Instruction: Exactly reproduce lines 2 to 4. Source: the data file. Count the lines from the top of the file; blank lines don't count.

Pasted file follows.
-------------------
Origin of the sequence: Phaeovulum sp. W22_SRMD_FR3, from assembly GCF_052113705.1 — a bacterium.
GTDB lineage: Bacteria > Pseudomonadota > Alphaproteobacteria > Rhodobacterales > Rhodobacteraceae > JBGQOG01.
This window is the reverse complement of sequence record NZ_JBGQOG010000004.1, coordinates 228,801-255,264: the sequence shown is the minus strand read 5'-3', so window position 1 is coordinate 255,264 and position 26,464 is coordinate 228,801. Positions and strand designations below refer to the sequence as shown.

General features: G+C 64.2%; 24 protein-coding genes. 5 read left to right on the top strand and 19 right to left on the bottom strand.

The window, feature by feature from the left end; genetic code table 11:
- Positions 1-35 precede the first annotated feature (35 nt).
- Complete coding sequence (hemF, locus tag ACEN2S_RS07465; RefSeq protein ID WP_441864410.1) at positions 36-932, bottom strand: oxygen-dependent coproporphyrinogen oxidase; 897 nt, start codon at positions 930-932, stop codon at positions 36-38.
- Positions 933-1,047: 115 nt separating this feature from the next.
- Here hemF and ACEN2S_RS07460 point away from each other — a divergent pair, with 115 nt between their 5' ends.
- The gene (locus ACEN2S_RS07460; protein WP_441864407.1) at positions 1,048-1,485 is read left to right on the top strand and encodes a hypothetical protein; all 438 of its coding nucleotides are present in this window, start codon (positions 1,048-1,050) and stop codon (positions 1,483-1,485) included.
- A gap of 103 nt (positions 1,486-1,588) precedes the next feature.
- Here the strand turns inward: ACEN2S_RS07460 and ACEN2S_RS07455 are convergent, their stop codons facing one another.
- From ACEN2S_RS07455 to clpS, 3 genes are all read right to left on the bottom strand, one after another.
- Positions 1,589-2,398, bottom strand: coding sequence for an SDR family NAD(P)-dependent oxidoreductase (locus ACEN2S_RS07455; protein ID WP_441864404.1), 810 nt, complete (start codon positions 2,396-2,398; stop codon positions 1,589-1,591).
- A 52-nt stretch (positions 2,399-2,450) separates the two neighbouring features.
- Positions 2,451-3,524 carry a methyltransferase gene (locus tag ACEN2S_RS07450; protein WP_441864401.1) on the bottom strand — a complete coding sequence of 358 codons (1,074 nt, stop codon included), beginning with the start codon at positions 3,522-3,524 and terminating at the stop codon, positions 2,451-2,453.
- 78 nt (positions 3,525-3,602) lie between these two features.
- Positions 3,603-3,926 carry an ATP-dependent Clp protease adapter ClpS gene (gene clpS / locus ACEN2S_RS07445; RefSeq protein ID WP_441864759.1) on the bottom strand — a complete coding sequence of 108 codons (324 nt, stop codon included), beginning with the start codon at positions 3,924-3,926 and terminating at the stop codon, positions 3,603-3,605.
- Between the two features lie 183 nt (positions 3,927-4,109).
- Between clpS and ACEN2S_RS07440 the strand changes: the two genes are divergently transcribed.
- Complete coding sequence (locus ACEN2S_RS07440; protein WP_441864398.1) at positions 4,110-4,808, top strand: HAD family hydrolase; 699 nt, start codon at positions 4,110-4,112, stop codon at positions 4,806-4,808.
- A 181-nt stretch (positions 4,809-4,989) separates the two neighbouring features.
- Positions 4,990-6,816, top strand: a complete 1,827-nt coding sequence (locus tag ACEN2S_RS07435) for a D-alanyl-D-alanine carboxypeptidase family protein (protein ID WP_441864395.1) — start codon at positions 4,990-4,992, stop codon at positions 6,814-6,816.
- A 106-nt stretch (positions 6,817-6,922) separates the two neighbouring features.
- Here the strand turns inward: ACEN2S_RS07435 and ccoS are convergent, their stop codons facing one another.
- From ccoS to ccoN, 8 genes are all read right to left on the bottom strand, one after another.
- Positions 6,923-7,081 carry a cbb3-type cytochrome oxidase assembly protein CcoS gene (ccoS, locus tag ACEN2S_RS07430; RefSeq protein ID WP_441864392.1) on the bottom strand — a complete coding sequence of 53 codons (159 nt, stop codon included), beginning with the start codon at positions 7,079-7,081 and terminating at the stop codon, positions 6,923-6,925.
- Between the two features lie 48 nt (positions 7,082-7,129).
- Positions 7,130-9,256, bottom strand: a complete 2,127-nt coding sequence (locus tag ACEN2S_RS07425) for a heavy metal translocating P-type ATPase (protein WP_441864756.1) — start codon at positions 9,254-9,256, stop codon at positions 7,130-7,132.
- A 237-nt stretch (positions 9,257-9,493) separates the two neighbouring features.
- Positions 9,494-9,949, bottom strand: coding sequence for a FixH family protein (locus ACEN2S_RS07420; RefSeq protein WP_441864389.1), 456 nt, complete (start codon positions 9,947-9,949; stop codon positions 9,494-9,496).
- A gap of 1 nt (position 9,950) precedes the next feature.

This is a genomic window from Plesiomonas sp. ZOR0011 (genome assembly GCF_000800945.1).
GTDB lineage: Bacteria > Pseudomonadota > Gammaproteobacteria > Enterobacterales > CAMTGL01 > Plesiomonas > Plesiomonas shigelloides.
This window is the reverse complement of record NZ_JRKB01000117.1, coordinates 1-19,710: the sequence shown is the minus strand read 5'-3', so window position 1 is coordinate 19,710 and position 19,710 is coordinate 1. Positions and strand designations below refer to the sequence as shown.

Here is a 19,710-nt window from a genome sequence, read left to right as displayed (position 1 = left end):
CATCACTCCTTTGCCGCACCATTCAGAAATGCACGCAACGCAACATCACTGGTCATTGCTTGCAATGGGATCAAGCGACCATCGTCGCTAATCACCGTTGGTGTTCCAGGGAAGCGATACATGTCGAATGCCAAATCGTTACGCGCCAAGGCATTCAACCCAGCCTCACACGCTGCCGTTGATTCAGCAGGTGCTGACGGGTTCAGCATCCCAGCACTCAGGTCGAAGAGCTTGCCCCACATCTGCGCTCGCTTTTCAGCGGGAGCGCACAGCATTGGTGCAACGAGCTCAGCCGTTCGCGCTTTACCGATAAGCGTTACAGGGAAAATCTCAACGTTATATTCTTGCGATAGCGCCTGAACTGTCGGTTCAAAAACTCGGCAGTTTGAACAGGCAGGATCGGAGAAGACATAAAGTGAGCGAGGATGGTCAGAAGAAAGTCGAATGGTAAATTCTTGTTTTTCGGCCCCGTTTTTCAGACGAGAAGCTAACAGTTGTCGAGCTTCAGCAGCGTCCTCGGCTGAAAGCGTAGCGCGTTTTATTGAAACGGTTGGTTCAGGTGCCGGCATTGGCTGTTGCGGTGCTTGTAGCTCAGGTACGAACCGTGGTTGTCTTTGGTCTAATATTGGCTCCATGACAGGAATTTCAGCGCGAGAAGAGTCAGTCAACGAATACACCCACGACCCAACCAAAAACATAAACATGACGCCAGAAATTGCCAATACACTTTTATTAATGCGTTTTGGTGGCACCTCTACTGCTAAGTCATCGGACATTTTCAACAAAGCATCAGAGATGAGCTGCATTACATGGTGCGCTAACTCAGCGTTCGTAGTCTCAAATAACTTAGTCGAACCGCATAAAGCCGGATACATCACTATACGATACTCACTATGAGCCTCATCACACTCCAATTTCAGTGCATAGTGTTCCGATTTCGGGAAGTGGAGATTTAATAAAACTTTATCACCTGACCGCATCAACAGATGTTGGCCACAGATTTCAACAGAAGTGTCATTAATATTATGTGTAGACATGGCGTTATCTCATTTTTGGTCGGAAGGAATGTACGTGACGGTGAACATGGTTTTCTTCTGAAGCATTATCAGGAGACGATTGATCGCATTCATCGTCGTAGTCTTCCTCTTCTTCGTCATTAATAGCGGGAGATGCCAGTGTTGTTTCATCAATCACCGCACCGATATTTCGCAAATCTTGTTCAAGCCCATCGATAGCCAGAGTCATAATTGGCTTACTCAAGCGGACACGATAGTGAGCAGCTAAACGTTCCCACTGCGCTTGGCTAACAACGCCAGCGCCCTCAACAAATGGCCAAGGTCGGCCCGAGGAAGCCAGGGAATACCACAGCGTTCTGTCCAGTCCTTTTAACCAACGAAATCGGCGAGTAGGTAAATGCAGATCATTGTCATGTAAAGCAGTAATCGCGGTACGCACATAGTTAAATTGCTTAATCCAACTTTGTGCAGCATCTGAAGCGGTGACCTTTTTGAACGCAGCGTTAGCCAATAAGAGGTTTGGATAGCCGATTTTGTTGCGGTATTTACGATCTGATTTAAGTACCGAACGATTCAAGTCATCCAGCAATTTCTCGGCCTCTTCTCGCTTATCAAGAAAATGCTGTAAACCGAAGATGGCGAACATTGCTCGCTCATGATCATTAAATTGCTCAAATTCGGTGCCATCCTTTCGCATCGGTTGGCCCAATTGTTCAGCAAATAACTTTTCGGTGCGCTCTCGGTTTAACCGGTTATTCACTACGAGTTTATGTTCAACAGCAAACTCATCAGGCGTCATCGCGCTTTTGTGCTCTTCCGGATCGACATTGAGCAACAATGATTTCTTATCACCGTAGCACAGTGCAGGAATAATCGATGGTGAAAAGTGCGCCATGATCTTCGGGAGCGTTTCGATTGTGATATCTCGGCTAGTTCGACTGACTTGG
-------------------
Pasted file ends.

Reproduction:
GTDB lineage: Bacteria > Pseudomonadota > Alphaproteobacteria > Rhodobacterales > Rhodobacteraceae > JBGQOG01.
This window is the reverse complement of sequence record NZ_JBGQOG010000004.1, coordinates 228,801-255,264: the sequence shown is the minus strand read 5'-3', so window position 1 is coordinate 255,264 and position 26,464 is coordinate 228,801. Positions and strand designations below refer to the sequence as shown.

General features: G+C 64.2%; 24 protein-coding genes. 5 read left to right on the top strand and 19 right to left on the bottom strand.